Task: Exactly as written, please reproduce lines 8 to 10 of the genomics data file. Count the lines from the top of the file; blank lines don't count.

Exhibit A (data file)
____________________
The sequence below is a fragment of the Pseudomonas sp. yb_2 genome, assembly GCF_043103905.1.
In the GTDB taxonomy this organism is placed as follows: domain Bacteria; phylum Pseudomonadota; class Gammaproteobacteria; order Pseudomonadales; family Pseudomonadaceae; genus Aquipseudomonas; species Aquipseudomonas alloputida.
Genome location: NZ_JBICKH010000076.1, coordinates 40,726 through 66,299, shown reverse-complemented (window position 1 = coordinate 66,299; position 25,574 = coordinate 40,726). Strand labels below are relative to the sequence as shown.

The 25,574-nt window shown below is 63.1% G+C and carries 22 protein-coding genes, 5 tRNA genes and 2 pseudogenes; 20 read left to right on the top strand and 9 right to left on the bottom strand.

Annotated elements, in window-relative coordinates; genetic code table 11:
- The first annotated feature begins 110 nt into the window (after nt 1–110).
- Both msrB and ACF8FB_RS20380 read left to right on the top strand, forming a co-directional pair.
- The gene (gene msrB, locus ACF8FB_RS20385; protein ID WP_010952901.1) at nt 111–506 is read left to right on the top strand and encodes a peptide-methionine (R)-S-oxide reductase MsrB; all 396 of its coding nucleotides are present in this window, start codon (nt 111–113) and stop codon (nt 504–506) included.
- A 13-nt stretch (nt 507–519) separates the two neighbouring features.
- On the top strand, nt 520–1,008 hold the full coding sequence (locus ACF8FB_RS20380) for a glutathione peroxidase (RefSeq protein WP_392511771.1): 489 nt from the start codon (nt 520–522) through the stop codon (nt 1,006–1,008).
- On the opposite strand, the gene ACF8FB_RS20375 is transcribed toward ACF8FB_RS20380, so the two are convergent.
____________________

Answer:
- The gene (gene msrB, locus ACF8FB_RS20385; protein ID WP_010952901.1) at nt 111–506 is read left to right on the top strand and encodes a peptide-methionine (R)-S-oxide reductase MsrB; all 396 of its coding nucleotides are present in this window, start codon (nt 111–113) and stop codon (nt 504–506) included.
- A 13-nt stretch (nt 507–519) separates the two neighbouring features.
- On the top strand, nt 520–1,008 hold the full coding sequence (locus ACF8FB_RS20380) for a glutathione peroxidase (RefSeq protein WP_392511771.1): 489 nt from the start codon (nt 520–522) through the stop codon (nt 1,006–1,008).